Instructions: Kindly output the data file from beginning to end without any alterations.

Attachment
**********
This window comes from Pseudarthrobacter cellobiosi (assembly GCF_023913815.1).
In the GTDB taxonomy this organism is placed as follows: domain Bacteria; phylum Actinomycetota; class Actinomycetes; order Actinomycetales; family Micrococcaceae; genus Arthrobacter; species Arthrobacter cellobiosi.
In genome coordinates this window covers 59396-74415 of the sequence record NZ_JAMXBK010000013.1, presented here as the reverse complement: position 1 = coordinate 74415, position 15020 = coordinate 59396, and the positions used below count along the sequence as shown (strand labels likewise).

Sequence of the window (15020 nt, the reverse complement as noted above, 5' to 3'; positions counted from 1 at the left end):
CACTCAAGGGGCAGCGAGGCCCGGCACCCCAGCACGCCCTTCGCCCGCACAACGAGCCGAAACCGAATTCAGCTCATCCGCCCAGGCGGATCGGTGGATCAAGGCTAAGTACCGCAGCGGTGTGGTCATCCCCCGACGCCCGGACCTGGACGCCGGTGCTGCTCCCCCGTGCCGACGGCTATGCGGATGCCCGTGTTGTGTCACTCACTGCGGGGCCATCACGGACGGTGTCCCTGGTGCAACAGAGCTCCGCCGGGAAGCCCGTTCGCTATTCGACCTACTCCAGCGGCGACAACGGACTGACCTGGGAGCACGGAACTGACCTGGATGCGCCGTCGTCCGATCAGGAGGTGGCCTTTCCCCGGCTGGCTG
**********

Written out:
This window comes from Pseudarthrobacter cellobiosi (assembly GCF_023913815.1).
In the GTDB taxonomy this organism is placed as follows: domain Bacteria; phylum Actinomycetota; class Actinomycetes; order Actinomycetales; family Micrococcaceae; genus Arthrobacter; species Arthrobacter cellobiosi.
In genome coordinates this window covers 59396-74415 of the sequence record NZ_JAMXBK010000013.1, presented here as the reverse complement: position 1 = coordinate 74415, position 15020 = coordinate 59396, and the positions used below count along the sequence as shown (strand labels likewise).

Sequence of the window (15020 nt, the reverse complement as noted above, 5' to 3'; positions counted from 1 at the left end):
CACTCAAGGGGCAGCGAGGCCCGGCACCCCAGCACGCCCTTCGCCCGCACAACGAGCCGAAACCGAATTCAGCTCATCCGCCCAGGCGGATCGGTGGATCAAGGCTAAGTACCGCAGCGGTGTGGTCATCCCCCGACGCCCGGACCTGGACGCCGGTGCTGCTCCCCCGTGCCGACGGCTATGCGGATGCCCGTGTTGTGTCACTCACTGCGGGGCCATCACGGACGGTGTCCCTGGTGCAACAGAGCTCCGCCGGGAAGCCCGTTCGCTATTCGACCTACTCCAGCGGCGACAACGGACTGACCTGGGAGCACGGAACTGACCTGGATGCGCCGTCGTCCGATCAGGAGGTGGCCTTTCCCCGGCTGGCTG